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Quinta de San Pedro Alejandrino
Quinta de San Pedro Alejandrino

Quinta de San Pedro Alejandrino

Daily 9am-4pm
Av. del Libertador, Santa Marta

The Basics

In 1986, the Museo Bolivariano de Arte Contemporáneo (Bolivarian Museum of Contemporary Art) opened its doors at the Quinta de San Pedro Alejandrino, an historic hacienda and former estate. Now, visitors can explore both the grounds of the Quinta, as well as marvel at the museum’s contemporary artworks during a private, group, or audio guide tour.

As one of the most significant landmarks in Santa Marta, La Quinta de San Pedro Alejandrino is also a stop on many city sightseeing excursions, although history buffs can combine a visit to the Quinta with a stop in Gabriel García Márquez’s hometown of Aracataca.

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Things to Know Before You Go

  • The Quinta de San Pedro Alejandrino is a must for fans of South American art and architecture.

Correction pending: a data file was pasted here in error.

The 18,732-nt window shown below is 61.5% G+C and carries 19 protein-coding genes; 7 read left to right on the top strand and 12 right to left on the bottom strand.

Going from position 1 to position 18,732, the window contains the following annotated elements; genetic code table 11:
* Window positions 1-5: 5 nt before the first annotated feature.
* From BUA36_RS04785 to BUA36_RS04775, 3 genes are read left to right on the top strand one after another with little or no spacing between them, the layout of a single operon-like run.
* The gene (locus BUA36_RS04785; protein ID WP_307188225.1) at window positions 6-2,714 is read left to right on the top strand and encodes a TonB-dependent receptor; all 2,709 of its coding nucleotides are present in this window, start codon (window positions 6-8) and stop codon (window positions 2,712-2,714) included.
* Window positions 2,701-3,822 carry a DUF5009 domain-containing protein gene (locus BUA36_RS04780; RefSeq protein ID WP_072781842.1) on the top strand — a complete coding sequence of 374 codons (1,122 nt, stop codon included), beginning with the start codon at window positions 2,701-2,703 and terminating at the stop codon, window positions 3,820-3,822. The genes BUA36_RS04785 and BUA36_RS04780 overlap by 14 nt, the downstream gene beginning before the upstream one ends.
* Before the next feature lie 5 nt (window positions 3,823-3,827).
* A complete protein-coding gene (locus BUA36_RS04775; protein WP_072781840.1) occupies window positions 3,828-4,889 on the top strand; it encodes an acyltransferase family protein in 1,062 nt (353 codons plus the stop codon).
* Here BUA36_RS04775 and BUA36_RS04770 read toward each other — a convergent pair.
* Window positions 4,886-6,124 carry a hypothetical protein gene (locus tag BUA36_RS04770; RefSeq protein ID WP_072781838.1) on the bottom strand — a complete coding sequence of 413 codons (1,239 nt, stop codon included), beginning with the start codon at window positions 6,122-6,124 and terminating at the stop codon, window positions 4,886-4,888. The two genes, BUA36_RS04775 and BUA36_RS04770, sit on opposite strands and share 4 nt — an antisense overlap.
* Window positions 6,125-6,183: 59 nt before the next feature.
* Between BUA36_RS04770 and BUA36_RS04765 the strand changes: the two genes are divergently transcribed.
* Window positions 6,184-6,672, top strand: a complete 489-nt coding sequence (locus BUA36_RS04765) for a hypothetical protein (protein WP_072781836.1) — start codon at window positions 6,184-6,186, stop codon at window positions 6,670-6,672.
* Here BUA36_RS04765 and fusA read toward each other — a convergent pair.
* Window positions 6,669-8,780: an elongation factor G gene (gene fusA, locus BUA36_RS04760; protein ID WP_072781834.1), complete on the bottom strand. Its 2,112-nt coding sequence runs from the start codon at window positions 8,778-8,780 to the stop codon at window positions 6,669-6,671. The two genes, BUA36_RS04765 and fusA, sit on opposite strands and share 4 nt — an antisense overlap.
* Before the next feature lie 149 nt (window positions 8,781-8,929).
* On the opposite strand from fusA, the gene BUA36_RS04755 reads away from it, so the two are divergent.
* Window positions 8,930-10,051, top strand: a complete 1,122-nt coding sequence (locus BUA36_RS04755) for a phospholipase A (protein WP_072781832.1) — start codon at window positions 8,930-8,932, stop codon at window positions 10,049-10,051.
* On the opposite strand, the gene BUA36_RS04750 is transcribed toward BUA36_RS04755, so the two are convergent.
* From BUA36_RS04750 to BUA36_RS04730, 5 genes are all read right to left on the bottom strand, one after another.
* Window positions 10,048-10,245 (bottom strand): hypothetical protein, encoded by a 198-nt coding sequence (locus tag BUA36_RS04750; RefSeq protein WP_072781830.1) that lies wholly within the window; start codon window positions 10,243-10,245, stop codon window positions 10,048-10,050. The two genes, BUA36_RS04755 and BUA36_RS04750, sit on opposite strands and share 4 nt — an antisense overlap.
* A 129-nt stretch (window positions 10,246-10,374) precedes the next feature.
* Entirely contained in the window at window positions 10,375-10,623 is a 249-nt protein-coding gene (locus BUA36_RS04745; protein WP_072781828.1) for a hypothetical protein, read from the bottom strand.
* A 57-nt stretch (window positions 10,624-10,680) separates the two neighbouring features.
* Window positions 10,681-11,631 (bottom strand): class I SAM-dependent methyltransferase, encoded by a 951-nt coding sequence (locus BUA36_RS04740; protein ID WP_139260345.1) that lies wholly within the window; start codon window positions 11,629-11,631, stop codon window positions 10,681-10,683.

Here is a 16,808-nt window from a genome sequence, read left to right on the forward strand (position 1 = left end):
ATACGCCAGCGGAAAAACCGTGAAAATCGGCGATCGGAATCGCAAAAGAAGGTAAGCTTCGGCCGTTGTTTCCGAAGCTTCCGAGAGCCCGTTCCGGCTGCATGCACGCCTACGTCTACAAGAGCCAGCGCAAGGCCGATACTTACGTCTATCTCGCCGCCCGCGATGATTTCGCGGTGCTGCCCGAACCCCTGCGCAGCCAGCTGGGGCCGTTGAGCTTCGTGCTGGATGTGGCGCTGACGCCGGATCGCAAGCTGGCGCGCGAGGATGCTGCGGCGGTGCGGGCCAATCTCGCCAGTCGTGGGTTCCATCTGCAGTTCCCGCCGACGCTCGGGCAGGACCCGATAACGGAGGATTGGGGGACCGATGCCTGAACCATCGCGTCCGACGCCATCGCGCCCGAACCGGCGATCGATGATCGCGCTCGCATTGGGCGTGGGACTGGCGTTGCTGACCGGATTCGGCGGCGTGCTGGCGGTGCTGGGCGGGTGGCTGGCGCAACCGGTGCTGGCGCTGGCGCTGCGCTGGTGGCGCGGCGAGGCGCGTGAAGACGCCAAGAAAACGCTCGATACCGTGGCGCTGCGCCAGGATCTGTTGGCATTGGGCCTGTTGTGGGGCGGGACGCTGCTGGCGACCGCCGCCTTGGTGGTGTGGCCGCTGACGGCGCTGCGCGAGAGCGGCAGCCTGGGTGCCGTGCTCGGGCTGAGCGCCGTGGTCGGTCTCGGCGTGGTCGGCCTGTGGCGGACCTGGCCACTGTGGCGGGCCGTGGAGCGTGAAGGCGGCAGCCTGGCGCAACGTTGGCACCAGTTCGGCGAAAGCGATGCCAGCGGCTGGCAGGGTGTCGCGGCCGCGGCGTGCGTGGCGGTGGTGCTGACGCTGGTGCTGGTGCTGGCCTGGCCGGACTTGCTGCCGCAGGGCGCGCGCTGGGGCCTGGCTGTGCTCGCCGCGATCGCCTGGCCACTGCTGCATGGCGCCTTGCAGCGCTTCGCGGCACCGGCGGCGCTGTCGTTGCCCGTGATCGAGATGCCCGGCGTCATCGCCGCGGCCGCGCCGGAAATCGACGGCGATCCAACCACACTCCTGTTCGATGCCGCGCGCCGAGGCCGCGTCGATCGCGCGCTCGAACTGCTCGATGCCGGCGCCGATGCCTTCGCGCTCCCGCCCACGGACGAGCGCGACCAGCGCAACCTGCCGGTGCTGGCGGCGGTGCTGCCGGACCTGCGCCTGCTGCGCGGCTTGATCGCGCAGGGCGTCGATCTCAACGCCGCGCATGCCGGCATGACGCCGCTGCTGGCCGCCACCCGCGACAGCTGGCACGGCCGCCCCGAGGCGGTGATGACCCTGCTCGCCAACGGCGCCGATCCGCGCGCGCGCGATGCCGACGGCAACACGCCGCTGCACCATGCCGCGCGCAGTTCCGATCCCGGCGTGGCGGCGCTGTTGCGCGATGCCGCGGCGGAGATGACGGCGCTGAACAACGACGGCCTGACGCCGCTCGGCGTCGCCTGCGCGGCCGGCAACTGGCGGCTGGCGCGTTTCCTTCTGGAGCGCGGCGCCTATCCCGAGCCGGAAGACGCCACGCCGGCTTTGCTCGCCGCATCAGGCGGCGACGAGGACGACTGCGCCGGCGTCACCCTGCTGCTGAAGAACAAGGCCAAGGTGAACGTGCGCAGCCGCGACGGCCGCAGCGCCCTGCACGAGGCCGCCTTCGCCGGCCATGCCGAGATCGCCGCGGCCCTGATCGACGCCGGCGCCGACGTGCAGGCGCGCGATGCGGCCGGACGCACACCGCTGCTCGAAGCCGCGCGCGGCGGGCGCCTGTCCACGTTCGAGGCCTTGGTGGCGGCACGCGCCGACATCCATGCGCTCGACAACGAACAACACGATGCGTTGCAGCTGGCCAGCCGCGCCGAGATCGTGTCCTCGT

• Children and Colombian nationals enter for a reduced fee.

  • Visitors can take a free guided tour of the property.

  • La Quinta de San Pedro Alejandrino is accessible for both strollers and wheelchair users.

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How to Get There

La Quinta de San Pedro Alejandrino is situated in the Mamatoco district of Santa Marta, around 3 miles (5 kilometers) from the historic center. For ease, take a taxi from the center of Santa Marta or look for buses marked 03C or 03G which depart from the corner of Carrera 5 and Calle 17.

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When to Get There

The Quinta de San Pedro Alejandrino typically opens daily from 9am to 5:30pm during low season and the ticket office closes one hour earlier. During the high season—which includes the Christmas, Easter, and summer vacations—the Quinta de San Pedro Alejandrino often stays open 30 minutes longer. There are limited hours on Christmas Eve and New Year’s Eve and it closes entirely on New Year’s Day.

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Who is Simón Bolívar?

A politician, military man, and son of wealthy landowners, Simón Bolívar pushed for the liberation of many South American countries—then known as Gran Colombia—from Spanish rule. Nowadays, those countries include Colombia, Venezuela, Ecuador, Panama, Peru, and Bolivia. Bolívar died on December 17, 1830 at the Quinta de San Pedro Alejandrino.

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